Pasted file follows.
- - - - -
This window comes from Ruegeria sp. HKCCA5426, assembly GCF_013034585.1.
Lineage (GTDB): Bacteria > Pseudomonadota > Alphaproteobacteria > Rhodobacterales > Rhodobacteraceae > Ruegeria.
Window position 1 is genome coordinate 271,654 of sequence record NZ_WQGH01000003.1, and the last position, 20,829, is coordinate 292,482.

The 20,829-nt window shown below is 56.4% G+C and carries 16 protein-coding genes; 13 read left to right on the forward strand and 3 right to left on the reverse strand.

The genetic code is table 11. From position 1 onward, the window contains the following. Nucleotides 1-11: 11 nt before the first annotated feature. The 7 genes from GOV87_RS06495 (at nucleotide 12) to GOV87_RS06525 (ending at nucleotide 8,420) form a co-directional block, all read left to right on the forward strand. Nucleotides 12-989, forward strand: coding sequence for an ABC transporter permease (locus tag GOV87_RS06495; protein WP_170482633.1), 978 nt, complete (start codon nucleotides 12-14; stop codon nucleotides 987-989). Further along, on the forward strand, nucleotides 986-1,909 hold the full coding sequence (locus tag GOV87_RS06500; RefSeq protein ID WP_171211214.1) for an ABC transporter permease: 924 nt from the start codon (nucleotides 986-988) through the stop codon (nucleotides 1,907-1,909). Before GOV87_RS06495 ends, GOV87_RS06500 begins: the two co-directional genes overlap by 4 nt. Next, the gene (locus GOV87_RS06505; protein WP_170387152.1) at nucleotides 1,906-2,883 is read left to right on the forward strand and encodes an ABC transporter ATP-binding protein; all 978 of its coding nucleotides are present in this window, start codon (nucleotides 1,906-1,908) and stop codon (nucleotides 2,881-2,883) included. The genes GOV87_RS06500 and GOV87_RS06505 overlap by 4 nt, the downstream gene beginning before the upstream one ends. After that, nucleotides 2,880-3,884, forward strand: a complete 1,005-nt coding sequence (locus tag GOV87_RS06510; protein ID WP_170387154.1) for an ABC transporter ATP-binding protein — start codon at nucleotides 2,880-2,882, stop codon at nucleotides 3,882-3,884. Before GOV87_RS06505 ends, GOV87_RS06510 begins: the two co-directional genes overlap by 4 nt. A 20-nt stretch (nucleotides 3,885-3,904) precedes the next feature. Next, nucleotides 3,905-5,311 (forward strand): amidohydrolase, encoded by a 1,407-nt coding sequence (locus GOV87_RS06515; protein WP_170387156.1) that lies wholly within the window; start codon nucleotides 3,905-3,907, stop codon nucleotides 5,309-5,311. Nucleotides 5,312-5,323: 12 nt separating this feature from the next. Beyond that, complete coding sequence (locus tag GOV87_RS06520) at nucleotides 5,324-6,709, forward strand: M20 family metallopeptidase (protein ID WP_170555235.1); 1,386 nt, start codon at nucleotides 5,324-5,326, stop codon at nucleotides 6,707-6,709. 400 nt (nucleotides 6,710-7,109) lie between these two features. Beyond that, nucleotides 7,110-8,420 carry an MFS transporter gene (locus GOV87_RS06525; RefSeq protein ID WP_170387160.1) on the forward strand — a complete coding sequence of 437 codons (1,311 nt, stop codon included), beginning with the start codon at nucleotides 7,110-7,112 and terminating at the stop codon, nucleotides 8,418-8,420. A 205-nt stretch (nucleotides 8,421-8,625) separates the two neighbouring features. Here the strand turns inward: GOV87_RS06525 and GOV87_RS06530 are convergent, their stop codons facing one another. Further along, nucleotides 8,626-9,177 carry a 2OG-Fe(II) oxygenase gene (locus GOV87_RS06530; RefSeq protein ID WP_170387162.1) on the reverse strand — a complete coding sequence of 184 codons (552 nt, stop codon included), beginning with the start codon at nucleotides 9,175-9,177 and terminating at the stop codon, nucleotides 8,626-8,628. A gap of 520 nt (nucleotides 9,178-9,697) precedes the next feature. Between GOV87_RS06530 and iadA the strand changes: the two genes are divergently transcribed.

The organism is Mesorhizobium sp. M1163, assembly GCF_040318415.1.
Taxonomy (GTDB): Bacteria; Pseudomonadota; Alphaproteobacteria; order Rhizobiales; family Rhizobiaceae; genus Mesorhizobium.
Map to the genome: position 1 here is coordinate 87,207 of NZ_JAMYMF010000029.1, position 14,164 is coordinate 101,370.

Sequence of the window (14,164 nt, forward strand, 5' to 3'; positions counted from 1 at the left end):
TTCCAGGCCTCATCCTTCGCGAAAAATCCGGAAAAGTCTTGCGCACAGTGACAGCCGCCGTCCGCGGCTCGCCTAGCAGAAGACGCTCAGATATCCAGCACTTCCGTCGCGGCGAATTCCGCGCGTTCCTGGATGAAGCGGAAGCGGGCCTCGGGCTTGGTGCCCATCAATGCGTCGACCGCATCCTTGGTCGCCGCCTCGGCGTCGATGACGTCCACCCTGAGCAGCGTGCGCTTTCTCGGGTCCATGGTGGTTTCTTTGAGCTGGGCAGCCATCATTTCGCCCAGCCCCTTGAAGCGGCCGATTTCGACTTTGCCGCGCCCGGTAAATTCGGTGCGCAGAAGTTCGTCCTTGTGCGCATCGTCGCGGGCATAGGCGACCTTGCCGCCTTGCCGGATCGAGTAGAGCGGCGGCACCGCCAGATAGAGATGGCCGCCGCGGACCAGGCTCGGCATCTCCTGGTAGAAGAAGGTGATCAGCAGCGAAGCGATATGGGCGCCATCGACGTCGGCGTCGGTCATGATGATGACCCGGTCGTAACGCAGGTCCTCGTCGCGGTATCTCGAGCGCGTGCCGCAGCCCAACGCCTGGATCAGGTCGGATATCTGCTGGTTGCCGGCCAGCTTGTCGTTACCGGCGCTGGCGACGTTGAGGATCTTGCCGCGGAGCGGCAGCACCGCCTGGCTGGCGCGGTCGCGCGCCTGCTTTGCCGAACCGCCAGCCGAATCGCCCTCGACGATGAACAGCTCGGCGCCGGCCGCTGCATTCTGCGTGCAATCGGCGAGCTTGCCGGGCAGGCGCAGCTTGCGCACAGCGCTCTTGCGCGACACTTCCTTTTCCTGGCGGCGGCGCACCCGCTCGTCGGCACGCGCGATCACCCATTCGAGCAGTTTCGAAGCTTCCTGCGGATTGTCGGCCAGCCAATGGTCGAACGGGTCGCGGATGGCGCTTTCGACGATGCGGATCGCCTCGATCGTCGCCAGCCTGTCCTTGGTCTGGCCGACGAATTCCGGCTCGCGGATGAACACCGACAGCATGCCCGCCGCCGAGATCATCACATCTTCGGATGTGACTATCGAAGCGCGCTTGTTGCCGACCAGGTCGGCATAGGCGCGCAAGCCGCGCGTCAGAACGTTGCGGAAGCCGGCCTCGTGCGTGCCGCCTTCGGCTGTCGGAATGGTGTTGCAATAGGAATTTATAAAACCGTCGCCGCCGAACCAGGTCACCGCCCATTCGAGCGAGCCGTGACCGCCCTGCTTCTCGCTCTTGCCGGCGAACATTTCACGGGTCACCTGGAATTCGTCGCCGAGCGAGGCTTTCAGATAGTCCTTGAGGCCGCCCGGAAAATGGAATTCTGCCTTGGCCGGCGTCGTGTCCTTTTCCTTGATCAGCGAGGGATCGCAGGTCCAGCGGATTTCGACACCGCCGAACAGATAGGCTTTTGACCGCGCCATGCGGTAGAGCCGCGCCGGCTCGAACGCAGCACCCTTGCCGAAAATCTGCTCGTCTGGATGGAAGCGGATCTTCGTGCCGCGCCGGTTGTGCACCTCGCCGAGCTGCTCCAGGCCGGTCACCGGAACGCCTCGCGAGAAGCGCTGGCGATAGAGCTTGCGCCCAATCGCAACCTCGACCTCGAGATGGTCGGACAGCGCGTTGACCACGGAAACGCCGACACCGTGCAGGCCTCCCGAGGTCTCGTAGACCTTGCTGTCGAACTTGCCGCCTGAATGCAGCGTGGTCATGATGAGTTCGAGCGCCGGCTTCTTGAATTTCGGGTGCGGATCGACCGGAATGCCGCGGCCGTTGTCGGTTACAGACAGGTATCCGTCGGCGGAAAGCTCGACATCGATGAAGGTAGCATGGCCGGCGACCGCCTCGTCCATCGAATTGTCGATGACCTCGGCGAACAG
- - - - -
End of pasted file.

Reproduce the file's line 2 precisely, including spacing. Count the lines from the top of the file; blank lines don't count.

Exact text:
Lineage (GTDB): Bacteria > Pseudomonadota > Alphaproteobacteria > Rhodobacterales > Rhodobacteraceae > Ruegeria.